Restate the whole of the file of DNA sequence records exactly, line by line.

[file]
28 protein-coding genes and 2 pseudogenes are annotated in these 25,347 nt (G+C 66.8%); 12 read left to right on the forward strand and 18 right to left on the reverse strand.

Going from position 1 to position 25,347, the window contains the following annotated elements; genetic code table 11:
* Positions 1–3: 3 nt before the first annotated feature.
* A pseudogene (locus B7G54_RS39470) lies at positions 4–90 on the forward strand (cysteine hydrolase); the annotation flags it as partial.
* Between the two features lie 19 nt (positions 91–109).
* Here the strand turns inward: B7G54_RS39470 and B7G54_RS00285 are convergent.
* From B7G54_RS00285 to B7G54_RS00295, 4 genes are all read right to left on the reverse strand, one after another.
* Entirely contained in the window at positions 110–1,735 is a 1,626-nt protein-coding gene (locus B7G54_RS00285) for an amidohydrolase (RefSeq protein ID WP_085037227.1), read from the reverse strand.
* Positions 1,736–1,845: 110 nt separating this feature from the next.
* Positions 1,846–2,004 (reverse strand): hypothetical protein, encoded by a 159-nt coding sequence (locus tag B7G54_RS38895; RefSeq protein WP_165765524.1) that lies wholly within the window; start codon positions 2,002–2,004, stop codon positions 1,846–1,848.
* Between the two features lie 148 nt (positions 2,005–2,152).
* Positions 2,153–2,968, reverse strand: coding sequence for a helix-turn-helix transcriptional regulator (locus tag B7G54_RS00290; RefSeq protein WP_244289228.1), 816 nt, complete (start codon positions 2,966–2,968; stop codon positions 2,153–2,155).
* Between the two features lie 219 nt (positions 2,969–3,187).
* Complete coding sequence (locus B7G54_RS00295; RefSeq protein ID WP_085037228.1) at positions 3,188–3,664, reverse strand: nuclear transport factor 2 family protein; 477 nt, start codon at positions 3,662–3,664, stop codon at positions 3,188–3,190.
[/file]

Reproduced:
28 protein-coding genes and 2 pseudogenes are annotated in these 25,347 nt (G+C 66.8%); 12 read left to right on the forward strand and 18 right to left on the reverse strand.

Going from position 1 to position 25,347, the window contains the following annotated elements; genetic code table 11:
* Positions 1–3: 3 nt before the first annotated feature.
* A pseudogene (locus B7G54_RS39470) lies at positions 4–90 on the forward strand (cysteine hydrolase); the annotation flags it as partial.
* Between the two features lie 19 nt (positions 91–109).
* Here the strand turns inward: B7G54_RS39470 and B7G54_RS00285 are convergent.
* From B7G54_RS00285 to B7G54_RS00295, 4 genes are all read right to left on the reverse strand, one after another.
* Entirely contained in the window at positions 110–1,735 is a 1,626-nt protein-coding gene (locus B7G54_RS00285) for an amidohydrolase (RefSeq protein ID WP_085037227.1), read from the reverse strand.
* Positions 1,736–1,845: 110 nt separating this feature from the next.
* Positions 1,846–2,004 (reverse strand): hypothetical protein, encoded by a 159-nt coding sequence (locus tag B7G54_RS38895; RefSeq protein WP_165765524.1) that lies wholly within the window; start codon positions 2,002–2,004, stop codon positions 1,846–1,848.
* Between the two features lie 148 nt (positions 2,005–2,152).
* Positions 2,153–2,968, reverse strand: coding sequence for a helix-turn-helix transcriptional regulator (locus tag B7G54_RS00290; RefSeq protein WP_244289228.1), 816 nt, complete (start codon positions 2,966–2,968; stop codon positions 2,153–2,155).
* Between the two features lie 219 nt (positions 2,969–3,187).
* Complete coding sequence (locus B7G54_RS00295; RefSeq protein ID WP_085037228.1) at positions 3,188–3,664, reverse strand: nuclear transport factor 2 family protein; 477 nt, start codon at positions 3,662–3,664, stop codon at positions 3,188–3,190.